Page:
As for the work of the Court, the justices have a docket of significant cases facing them through the end of the term. Among them are a dispute over when a campaign donation should trigger the recusal of a state judge, a constitutional challenge to the Voting Rights Act, and a test of the rights of an enemy combatant confined in a military brig on U.S. soil.
If Ginsburg is not able to return to the bench later this month, she can still participate in those and other cases by hearing the taped audio of oral arguments and by reading briefs. For Rehnquist's absence from the Court during his cancer treatments, he said he would only vote in cases where he was needed to break a 4-4 tie, but that is not a rule.
When the late Justice Lewis Powell Jr. underwent surgery for prostate cancer in 1985, he was left "weak as a kitten" and did not return to the bench for 11 weeks, according to the 1994 biography of Powell written by University of Virginia Law School professor John Jeffries Jr.
Powell stayed on the Court until 1987, but he was in a weakened state. Partly for that reason, Jeffries wrote, Powell could not craft a compromise in the 1986 Bowers v. Hardwick decision upholding Georgia's anti-sodomy law, a landmark defeat for gay rights. "Infirmity made it more difficult to summon the sustained mental energy required to translate Powell's uncertain views into law," Jeffries wrote.
But that does not mean Ginsburg will be similarly weakened, Jeffries said after news of her illness broke. "A relatively short absence, especially if she can keep working, won't matter."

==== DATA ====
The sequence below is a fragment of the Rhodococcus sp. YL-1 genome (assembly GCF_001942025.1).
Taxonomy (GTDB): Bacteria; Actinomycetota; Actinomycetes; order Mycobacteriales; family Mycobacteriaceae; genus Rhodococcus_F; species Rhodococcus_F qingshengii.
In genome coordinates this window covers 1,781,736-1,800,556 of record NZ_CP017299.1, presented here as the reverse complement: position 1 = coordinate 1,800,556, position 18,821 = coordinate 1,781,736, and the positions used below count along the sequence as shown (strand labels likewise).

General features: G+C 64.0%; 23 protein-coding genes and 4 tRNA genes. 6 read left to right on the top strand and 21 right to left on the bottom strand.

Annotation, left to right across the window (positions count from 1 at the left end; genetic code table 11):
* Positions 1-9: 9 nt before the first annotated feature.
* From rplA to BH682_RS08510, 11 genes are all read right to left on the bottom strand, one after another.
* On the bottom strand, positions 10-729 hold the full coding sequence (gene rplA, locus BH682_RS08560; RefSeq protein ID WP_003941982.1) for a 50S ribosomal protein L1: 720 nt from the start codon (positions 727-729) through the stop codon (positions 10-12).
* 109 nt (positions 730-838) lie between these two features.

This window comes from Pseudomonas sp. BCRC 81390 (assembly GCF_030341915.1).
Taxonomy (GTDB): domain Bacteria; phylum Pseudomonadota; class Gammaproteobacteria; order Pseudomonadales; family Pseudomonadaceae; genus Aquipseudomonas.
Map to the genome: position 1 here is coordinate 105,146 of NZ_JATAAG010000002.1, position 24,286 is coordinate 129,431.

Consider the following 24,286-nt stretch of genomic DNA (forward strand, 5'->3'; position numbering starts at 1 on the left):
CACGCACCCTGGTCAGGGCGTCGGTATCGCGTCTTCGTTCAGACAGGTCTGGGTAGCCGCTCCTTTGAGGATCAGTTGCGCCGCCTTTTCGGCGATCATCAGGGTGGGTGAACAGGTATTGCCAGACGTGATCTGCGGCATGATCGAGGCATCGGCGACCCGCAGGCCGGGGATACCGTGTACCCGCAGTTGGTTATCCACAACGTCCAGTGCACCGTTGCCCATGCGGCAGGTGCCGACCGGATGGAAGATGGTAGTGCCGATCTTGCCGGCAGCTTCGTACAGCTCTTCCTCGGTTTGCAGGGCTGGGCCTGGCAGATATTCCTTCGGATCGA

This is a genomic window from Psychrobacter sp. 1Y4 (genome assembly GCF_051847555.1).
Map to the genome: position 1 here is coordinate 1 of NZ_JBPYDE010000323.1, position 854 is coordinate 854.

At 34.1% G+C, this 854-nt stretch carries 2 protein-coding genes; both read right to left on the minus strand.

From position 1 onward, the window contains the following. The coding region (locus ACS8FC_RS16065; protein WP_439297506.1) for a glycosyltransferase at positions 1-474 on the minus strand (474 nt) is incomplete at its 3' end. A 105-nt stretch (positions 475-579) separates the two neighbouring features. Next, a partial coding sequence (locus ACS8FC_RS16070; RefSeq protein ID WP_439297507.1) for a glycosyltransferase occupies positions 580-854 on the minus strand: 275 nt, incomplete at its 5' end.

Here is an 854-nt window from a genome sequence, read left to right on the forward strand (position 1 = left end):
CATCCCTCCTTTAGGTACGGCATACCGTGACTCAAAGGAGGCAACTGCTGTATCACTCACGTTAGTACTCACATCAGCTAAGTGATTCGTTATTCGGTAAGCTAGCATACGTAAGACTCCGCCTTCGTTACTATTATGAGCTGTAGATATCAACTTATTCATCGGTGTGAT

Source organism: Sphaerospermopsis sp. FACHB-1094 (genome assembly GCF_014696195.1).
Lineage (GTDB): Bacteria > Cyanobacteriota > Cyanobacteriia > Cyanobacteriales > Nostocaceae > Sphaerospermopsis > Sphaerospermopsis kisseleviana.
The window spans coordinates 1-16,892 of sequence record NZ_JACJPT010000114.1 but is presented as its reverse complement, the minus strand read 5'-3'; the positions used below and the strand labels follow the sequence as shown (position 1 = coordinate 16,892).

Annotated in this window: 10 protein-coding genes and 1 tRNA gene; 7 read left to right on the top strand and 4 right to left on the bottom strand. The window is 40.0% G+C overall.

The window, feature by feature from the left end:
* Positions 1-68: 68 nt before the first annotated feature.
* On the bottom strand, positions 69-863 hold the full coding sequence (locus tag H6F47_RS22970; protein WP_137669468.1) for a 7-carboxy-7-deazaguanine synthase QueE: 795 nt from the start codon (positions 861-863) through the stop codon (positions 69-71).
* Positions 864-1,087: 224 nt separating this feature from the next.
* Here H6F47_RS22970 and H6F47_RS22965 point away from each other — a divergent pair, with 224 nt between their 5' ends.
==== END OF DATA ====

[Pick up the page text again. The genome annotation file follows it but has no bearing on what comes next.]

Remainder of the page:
Ginsburg's determination to stay on the Court was clear well before announcement of her illness. Several people who attended her law clerks' reunion last summer quoted Ginsburg as saying that anyone who asks should be told she has no intention of leaving soon. In a speech at Columbia University last October, she dropped another hint about her plans to stay.
Ginsburg said the late Justice Louis Brandeis "became a justice at age 60, as I did. He remained on the bench until age 83. My hope and expectation is to hold my office at least that long." To match Brandeis' tenure, she would have to remain on the Court until 2016.
Ginsburg was a judge on the U.S. Court of Appeals for the D.C. Circuit when President Bill Clinton named her to replace Justice Byron White. Clinton said he picked her in part because of her longtime advocacy for women's rights as an American Civil Liberties Union attorney, describing her as the Thurgood Marshall of the women's rights movement.
On the Court, as she was on the D.C. Circuit, Ginsburg has usually been a more moderate voice than some expected. She is the second woman on the Court, and when the first, O'Connor, retired in 2006, Ginsburg said she felt lonely without her. O'Connor, herself a breast cancer survivor, helped Ginsburg through her time with colorectal cancer.
In a 2007 interview with Legal Times, Ginsburg said, "There is nothing that carried me through the year that I had cancer as [much as] being on this Court, and saying to myself, ‘You have a sitting coming up; don't let this occupy your time. You have something to do.' "
At the Washington Hospital Center, where she had been treated, Ginsburg said in a 2001 speech, "Cancer is a dreadful disease." But with caring medical staff and honest reports from her doctors, she said she was able to get through it.
"Knowing what to expect, I was able to schedule therapy to fit the Court's calendar and missed no sittings that term," Ginsburg said. "Work, I found, was the best balm." Ginsburg's husband, Martin, a Georgetown University Law Center professor, is a 50-year survivor of testicular cancer.
"There is nothing like a cancer bout to make one relish the joys of being alive," Ginsburg said during the talk. "Each thing I do comes with a heightened appreciation that I am able to do it."